Be kind to one another, tender-hearted, forgiving one another, as God in Christ has forgiven you.
Perhaps you are like me, in that there are times when forgiveness seems especially hard, and especially unfair. Then I try to remember that forgiveness is not something we do for the other person, as much as it is something we do for us. Charles Bracelan Flood, in his fine history, Lee: The Last Years tells a wonderful story about General Robert E. Lee, forgiveness, and moving on with our lives.
Flood relates how shortly after the Civil War the old Confederate general was visiting in Kentucky. One day a woman took General Lee to see the remains of what had once been a beautiful old tree standing in her front yard. The woman loved the tree and Lee listened patiently as she cried and cursed the Yankees whose artillery fire had destroyed the trees’ limbs and much of its trunk. When the woman finished her rage she looked at Lee, waiting for some denunciation of the Yankees, or at least a word of sympathy. But Lee paused for a moment, and said to the woman: “Cut it down, my dear madam, and forget it.”
There are times when I, like the woman, keep visiting the wrongs done to me. Then I hear a freeing voice deep from within saying: “Tim, cut it down, and forget about it. Stop visiting the wrong done to you, and be done with it. Move on.” When I do decide to cut it down and forget it, I experience the freedom that is forgiveness. Not forgiving the wrong done to me is like drinking poison and waiting for my offender to get sick.
I am writing about forgiveness today because it is a subject that keeps coming up. I have been in ministry for over 30 years, and the one subject that we come back to again and again is forgiveness, or need for it. The first pastoral visit I made as a young pastor fresh out of seminary, was to a man in his 90’s who was troubled by a wrong done to him in the First World War. He had refused to let it go and it dogged him his whole life. He kept visiting the wrong done to him, fumed over it, and would not cut it down.
In today’s text the Apostle Paul writes from within a Roman prison about living free, living free by forgiving as “God in Christ” has forgiven us. Paul thinks about the wrong God had forgiven him, and any wrong he needed to forgive seemed to pale alongside. C. S. Lewis in his “Essay on Forgiveness” reminds all us sinners: “To be a Christian means to forgive the inexcusable because God has forgiven the inexcusable in you”. Whenever I say that I cannot forgive my offender, what I am really saying is that I am unwilling to forgive. But more than that, I am saying that I don’t want to be like Jesus; I don’t want to be like Jesus who from His cross was giving out forgiveness to His tormenters!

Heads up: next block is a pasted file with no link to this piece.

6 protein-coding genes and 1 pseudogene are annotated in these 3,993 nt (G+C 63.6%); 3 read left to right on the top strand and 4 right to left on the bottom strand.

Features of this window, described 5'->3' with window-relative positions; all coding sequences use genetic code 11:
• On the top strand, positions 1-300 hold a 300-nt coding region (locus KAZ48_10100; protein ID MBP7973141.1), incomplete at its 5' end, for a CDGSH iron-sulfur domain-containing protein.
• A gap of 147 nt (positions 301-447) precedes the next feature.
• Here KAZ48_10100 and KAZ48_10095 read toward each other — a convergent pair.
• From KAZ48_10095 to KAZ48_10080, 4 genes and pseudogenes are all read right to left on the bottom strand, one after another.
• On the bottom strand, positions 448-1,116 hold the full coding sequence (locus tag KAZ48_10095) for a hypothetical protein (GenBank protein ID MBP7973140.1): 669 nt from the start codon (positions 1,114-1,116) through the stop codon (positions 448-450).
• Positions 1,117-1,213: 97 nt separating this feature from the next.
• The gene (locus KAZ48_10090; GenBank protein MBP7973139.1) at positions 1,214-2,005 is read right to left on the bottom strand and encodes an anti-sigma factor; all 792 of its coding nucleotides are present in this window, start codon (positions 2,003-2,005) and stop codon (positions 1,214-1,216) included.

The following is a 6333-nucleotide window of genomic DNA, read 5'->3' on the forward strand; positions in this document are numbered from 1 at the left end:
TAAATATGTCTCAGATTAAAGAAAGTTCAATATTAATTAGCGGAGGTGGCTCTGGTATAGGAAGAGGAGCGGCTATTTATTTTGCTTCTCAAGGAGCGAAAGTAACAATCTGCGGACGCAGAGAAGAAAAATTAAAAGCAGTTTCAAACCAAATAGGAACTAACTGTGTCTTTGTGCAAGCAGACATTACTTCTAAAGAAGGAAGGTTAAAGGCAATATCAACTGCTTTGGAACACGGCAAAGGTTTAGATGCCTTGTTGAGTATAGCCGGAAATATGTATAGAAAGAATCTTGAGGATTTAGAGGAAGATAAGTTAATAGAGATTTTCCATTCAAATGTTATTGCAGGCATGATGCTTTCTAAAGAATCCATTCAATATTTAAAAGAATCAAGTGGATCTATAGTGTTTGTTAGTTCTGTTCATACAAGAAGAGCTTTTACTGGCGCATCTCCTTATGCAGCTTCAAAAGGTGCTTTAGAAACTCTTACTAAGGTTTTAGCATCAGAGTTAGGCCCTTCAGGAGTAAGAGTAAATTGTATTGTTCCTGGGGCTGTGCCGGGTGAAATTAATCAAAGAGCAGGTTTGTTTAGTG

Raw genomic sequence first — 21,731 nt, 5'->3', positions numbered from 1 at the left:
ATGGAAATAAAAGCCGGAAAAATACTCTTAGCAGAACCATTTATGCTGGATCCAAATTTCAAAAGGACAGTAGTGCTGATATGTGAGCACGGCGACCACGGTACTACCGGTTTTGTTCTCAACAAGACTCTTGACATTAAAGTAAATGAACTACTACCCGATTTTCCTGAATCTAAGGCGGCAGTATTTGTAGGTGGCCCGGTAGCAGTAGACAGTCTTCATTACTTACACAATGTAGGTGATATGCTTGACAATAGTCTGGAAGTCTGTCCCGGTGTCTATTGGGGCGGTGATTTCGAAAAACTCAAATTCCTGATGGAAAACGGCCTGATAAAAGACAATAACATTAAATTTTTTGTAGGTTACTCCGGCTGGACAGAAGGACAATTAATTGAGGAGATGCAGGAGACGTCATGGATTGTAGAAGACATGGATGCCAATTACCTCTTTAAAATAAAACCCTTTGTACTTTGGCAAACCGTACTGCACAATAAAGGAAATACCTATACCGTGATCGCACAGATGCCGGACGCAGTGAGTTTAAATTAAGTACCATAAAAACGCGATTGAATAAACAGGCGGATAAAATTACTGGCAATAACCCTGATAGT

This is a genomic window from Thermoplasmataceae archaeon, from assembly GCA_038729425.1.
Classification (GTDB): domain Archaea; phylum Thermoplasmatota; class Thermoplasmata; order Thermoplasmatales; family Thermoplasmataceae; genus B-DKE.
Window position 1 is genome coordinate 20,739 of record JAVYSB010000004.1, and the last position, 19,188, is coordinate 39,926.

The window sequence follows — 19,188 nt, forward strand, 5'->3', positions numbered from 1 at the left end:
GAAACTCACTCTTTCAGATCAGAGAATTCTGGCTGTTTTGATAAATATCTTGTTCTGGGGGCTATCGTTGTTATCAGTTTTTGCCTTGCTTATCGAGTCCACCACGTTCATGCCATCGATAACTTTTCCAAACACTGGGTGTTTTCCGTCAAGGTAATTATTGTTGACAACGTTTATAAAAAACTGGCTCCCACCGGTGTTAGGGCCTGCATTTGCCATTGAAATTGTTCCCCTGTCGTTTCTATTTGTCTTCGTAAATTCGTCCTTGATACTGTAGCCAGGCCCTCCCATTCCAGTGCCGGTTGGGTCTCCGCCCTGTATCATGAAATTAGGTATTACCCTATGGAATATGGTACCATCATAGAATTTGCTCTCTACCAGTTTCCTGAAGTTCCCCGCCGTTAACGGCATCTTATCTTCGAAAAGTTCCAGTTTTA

It has helped me to think about forgiveness as a process, a process in which I will always need God’s help. Sometimes the most I can muster is to tell God “I am willing that You make me willing to forgive.” And when I do that, almost without exception, I find God’s forgiveness start stirring within me. I make the choice to surrender to God my right to hurt my offender, the way he hurt me. And whenever I surrender that to God, I feel a lightness come over me. It is the freedom of forgiveness. I am set free! I am no longer stuck, mired down in the past. I am free to go on with my life, to grow, and to flourish.
There is a way of praying forgiveness that I and many others have found helpful. For those offenders we find especially hard to forgive, praying this prayer with a trusted friend might is usually helpful. The prayer goes like this:
Hold in your mind someone you find it hard to forgive (this may be yourself also). When you are ready pray for that person, asking God to love and bless them. Be specific and generous in your prayer.
If you find anger still there tell God about that, don’t pretend. You will be able to forgive when the time comes.
If you will see this person again imagine yourself being different with them, the difference forgiveness will make.
If you won’t see them again or if they have died simply open your hands to let go of the anger and hand them over to God.
If you are not ready to forgive yet simply pray for the grace of forgiveness. There is no need to feel guilty, forgiveness takes time and healing.
If the anger is still strong you may need to find a way to let it out. A way that is safe and doesn’t harm anyone, such as punching a pillow or throwing rocks into the sea.
Thank God for this time of prayer.
Grace and peace,
photo by tim geers